12 November 2012 2:04 AM, PST | The Guardian - Film News | See recent The Guardian - Film News news »

Athens resembles a necropolis in the latest film from the talented Yorgos Lanthimos – and now he has upped sticks for London. It's not abandonment, he insists

Yorgos Lanthimos sits at the table outside a pub, bundled up in jacket and fleece, his breath visible in the autumn air. While he talks, I can't decide what's more telling: the fact that Lanthimos, the most talented Greek director of his generation, has just made a film about dead people; or the fact that he's now quit Greece to live in Britain instead.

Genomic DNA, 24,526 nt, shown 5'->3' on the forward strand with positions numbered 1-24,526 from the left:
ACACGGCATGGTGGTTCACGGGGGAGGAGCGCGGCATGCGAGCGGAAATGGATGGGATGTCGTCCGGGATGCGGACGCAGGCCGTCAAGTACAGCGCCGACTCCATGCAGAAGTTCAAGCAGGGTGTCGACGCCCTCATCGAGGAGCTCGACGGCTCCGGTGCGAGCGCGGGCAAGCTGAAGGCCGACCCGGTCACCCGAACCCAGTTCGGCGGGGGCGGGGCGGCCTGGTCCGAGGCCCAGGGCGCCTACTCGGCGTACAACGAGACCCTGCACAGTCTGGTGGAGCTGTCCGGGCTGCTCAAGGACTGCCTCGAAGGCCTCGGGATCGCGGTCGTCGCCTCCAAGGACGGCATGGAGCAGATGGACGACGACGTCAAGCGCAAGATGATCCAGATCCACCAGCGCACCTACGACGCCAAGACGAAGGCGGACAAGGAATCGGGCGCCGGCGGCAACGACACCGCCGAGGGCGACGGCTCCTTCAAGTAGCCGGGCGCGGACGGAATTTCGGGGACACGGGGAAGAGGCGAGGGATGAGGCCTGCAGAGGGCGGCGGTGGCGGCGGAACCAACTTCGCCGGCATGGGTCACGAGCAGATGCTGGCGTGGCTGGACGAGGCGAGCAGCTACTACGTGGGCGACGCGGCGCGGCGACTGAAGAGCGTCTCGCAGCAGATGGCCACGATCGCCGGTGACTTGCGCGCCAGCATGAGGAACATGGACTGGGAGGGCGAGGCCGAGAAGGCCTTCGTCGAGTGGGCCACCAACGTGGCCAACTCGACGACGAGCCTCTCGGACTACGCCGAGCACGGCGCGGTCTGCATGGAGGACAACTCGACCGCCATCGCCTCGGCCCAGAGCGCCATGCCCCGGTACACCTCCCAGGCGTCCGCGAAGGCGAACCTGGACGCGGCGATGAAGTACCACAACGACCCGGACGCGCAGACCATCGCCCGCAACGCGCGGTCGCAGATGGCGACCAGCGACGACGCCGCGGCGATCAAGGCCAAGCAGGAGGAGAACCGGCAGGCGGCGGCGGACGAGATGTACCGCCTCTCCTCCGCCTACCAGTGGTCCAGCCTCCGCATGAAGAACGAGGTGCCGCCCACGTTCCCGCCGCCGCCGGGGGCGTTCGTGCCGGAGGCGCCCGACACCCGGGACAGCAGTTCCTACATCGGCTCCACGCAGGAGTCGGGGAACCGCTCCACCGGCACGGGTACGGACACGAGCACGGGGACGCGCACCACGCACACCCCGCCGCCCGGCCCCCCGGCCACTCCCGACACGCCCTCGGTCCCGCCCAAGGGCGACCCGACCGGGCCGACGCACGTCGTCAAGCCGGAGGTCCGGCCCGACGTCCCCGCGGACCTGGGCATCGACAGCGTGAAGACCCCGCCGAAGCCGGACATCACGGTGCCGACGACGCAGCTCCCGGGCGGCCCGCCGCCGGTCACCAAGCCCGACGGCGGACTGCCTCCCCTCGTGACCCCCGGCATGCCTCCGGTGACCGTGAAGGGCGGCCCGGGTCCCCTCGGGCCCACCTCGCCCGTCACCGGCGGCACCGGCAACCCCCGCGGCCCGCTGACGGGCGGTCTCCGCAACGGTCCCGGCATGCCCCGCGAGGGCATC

Maybe he grew weary of his role as a coal-miner's canary. For now, more than ever, it's tempting to view Lanthimos's gloriously grotesque, off-kilter pictures as an ongoing autopsy of contemporary Greece – a portrait of a nation on the cusp of collapse. His 2005 debut, Kinetta, was an acid drama about the thrill of homicide; 2009's Oscar-nominated Dogtooth was a nail-bitingly »

- Xan Brooks

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